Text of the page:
While steering clear of the Holocaust-denial rhetoric that was characteristic of his hardline predecessor, Mahmoud Ahmadinejad, Rouhani leveled a barrage of criticism clearly directed against Israel - without mentioning it by name - denouncing the "brutal repression of the Palestinian people."
A senior Obama administration official said in reaction to Rouhani's speech that he had not been as strident as Ahmadinejad but the message was not a surprise.
"It's not surprising the Iranian leader would criticize sanctions," he said.
While Obama and Rouhani had exchanged courteous letters ahead of the U.N. meeting, all signs point to a tough road ahead as their two countries seek to engage diplomatically. Both men face the risk of domestic criticism if they are perceived to have given too much ground to the other side.
Obama had been open to a meeting with Rouhani at the United Nations, but after discussions between aides at a "working level," the Iranians were not ready to have an encounter at the presidential level, U.S. officials said.
There had been feverish speculation that Obama and Rouhani might greet each other in passing at a U.N.-hosted luncheon but the Iranian president skipped it. The official reason was because alcohol was served with the meal, according to Press TV, Iran's English-language broadcaster.
Iranian media reported earlier, before Obama's aides said the encounter was nixed, that Iranian officials denied having been offered a presidential meeting by the White House.
Though Rouhani has said his election was a mandate from Iranians for more moderate policies at home and abroad, hardline conservatives skeptical of any détente with the United States are still dominant in Iran's parliament and military institutions, and the newly elected president might have feared a backlash.
A face-to-face meeting would have posed political risks as well for Obama. It could have increased expectations for swift progress and fueled criticism that he is rewarding Rouhani prematurely.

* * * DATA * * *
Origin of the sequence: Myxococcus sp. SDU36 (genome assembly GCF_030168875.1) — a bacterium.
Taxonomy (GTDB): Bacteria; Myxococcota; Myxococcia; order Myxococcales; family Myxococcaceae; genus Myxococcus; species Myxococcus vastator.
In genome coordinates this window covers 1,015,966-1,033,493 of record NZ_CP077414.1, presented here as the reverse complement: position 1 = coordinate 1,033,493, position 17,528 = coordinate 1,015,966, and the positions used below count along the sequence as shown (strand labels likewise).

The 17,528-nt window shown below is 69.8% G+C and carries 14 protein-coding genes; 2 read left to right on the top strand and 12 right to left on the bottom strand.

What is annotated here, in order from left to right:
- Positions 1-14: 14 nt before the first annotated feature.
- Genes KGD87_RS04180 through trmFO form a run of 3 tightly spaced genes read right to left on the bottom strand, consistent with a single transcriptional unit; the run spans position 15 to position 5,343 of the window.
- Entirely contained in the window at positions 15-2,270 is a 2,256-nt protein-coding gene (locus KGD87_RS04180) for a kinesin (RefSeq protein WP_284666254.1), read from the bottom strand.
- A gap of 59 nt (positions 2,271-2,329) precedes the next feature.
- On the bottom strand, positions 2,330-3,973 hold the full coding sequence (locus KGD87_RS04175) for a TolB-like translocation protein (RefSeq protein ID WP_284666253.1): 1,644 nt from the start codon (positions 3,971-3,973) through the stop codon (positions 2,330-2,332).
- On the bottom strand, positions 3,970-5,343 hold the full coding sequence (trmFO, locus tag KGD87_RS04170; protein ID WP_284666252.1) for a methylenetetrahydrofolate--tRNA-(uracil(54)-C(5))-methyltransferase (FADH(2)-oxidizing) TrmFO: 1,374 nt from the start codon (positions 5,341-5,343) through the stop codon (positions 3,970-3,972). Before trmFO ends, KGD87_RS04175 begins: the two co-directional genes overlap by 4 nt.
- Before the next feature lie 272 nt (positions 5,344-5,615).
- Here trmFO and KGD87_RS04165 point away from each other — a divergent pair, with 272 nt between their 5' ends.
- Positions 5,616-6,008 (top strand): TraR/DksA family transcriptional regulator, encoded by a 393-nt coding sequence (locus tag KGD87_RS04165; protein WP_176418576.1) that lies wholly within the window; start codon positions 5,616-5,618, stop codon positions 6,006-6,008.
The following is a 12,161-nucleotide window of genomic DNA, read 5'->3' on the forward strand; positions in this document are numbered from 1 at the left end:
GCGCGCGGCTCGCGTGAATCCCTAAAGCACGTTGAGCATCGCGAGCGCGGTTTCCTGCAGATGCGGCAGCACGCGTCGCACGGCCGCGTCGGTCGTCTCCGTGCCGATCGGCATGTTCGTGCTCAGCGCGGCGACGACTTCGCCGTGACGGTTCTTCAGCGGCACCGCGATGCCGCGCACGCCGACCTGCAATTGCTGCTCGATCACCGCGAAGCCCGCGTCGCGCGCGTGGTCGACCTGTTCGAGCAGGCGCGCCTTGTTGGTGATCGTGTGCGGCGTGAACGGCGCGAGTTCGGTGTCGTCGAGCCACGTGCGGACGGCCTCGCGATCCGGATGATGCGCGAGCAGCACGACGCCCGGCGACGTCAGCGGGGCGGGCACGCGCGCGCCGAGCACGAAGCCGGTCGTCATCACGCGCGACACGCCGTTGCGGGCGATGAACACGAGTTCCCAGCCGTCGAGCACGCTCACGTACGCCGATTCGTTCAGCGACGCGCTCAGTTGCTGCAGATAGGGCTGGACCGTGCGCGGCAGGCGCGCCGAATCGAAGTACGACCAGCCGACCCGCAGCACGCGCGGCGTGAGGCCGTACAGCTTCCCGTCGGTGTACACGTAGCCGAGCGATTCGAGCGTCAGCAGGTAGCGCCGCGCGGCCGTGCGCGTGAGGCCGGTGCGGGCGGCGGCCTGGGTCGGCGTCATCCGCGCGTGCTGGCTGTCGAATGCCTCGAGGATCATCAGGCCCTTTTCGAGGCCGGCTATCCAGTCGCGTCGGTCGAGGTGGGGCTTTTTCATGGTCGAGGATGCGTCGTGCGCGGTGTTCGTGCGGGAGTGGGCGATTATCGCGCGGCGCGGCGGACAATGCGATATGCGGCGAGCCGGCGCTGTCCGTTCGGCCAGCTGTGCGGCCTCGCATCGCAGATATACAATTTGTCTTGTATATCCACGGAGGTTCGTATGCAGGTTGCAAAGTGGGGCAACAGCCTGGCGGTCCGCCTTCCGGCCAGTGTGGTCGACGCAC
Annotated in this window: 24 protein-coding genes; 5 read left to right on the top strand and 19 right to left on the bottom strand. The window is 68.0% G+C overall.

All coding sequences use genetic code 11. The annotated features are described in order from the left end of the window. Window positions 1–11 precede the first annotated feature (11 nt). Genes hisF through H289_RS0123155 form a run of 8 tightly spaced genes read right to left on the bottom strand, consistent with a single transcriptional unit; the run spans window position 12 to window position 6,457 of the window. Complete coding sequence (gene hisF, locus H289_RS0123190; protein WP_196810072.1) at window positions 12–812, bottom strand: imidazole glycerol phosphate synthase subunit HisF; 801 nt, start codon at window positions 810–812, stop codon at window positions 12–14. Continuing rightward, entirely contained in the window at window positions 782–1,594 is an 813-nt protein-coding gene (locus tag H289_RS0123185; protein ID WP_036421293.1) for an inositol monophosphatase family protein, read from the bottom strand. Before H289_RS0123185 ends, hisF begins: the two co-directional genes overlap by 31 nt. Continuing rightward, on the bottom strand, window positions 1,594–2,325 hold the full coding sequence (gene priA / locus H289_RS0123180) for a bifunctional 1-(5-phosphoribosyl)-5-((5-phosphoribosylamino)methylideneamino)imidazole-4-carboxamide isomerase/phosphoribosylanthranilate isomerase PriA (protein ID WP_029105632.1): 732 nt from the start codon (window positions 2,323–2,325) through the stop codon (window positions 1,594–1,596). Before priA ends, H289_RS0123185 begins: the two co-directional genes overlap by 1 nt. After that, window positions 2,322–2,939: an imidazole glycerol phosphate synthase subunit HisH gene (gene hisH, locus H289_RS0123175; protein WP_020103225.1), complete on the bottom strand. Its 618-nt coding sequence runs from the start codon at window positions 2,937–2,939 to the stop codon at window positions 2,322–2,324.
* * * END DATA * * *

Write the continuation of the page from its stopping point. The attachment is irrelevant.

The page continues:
In his speech, Obama reaffirmed his pledge that his administration would not tolerate Iran's development of nuclear weapons but avoided repeating his previous assertion that all options are on the table - code for possible military action - in dealing with the Iranian nuclear issue.
FRENCH PRESIDENT MEETS ROUHANI
French President Francois Hollande became the first Western leader to meet Rouhani on Tuesday after warning that Paris expects "concrete gestures" by Iran to show it will give up a military nuclear program.
After a 40-minute meeting, a French aide said the encounter had been polite and courteous, with the two men discussing the crisis in Syria, Lebanon and Iran's nuclear program. Hollande emphasized the need for quick results from the nuclear talks, he said.
Obama cited resolving the Iranian nuclear standoff and reaching an Israeli-Palestinian peace deal as his two main Middle-East priorities, efforts he said could help bring stability to the volatile region.
Obama appears keen to pursue an opportunity for a major foreign policy achievement while at the same time protecting himself from U.S. conservatives who regard the outreach to Iran as weakness.
Obama urged the U.N. Security Council to approve a strong resolution aimed at ensuring Syria keeps its commitments to give up its chemical weapons, and said the United States will provide an additional $340 million in humanitarian aid.
Iran is a key ally of Syrian President Bashar al-Assad, a U.S. foe whose country has been torn by civil war since 2011.
The White House hopes to counter critics who say Obama's recent decision not to bomb Syria would embolden Tehran in its nuclear defiance.
A U.S.-Russian agreement this month aimed at getting control of Syrian chemical weapons after an August 21 poison gas attack in Syria has added momentum to efforts to engage Iran.
(Additional reporting by Steve Holland, Arshad Mohammed, David Brunnstrom, John Irish and Louis Charbonneau at the United Nations and Dan Williams and Maayan Lubell in Jerusalem; Writing by Matt Spetalnick and David Brunnstrom; Editing by Jim Loney)